Careers advice from workers

An innovative education charity has been piloting a careers information scheme that operates in a similar manner to speed dating.

Wednesday, 18th May 2016, 12:41 pm
Updated Wednesday, 18th May 2016, 1:45 pm

Worktree’s Career WorkOut is fun, fast paced and provides first-hand workplace wisdom to help prepare young people for employment and the real world.

During one hour sessions, students meet eight volunteer work guests in a carousel of seven or eight minute conversations.

It’s sponsored by local businesses and currently involves all 11 to 18-year-olds in three Milton Keynes schools – The Hazeley Academy, Oakgrove School and Lord Grey School.

Education charity Worktree is piloting Career WorkOut, an innovative careers information scheme

Worktree spokeman and former English teacher Tom Bulman said: “Our ultimate vision is for every MK pupil to attend at least seven WorkOut sessions during their school life, giving them insight into more than 50 different occupations.

“This year we’re hoping to have 500 volunteer guests talking to more than 4,000 students about their authentic experiences.”

He added: “My ambition has always been to get young people together to interview real people about real jobs.

“Typical questions are how did they get the job, why that particular job, what other jobs would they have liked, how good were they at school, what’s a good day at work like and do they dream of doing something completely different?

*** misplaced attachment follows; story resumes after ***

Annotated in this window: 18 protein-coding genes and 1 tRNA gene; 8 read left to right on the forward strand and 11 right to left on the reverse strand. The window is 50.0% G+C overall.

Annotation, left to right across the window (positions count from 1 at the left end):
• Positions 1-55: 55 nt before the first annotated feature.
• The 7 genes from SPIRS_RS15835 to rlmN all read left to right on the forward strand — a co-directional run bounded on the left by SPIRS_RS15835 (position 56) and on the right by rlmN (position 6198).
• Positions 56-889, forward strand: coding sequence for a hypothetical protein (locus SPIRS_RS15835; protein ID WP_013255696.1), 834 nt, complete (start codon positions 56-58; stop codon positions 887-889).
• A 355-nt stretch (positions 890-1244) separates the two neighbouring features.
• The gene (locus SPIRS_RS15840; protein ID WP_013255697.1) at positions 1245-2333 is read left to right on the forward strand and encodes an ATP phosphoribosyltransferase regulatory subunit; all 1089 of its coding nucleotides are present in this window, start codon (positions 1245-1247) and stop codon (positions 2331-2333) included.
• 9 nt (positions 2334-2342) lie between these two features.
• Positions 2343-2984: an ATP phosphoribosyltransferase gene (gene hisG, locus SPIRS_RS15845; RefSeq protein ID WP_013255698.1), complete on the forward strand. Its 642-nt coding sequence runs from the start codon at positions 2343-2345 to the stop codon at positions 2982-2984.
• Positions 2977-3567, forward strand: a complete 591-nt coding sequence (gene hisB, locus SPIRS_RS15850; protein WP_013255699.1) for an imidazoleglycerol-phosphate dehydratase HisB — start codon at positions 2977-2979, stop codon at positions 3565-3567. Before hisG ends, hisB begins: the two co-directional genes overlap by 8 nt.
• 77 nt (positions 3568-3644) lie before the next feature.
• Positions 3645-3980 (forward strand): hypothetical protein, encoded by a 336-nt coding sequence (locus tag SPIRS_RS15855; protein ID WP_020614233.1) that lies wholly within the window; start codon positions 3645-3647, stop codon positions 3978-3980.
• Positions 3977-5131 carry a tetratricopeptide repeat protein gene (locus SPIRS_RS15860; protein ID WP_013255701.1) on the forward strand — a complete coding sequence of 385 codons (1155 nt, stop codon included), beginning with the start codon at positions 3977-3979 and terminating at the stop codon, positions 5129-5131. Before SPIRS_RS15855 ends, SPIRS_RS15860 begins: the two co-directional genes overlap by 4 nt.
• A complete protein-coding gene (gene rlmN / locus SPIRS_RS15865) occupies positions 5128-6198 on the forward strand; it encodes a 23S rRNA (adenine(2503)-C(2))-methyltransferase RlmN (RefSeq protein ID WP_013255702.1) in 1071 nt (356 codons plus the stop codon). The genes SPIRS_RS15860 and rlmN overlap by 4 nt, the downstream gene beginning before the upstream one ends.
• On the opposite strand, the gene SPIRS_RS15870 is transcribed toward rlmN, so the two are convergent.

Education charity Worktree is piloting Career WorkOut, an innovative careers information scheme

“The guests invariably enjoy the interaction and 98 percent report they also feel more positive about their own jobs.”

And there are big benefits for the students too.

Hazeley Academy headteacher Tony Nelson said: “Feedback suggests that Career WorkOut sessions have had a dramatic positive impact on student aspirations, personal vision and drive.

“In more than two decades in education I have not come across a more effective programme for achieving these goals across such a wide range of students for so minimal investment in terms of time and money.”

Hazeley Academy student Matt Snell, 16, said: “It really gave me an insight into the working world and more confidence to follow the career of my choice.”

Fellow student Sam Rene,16, agreed: “It was interesting to learn what employers look for in future employees.”

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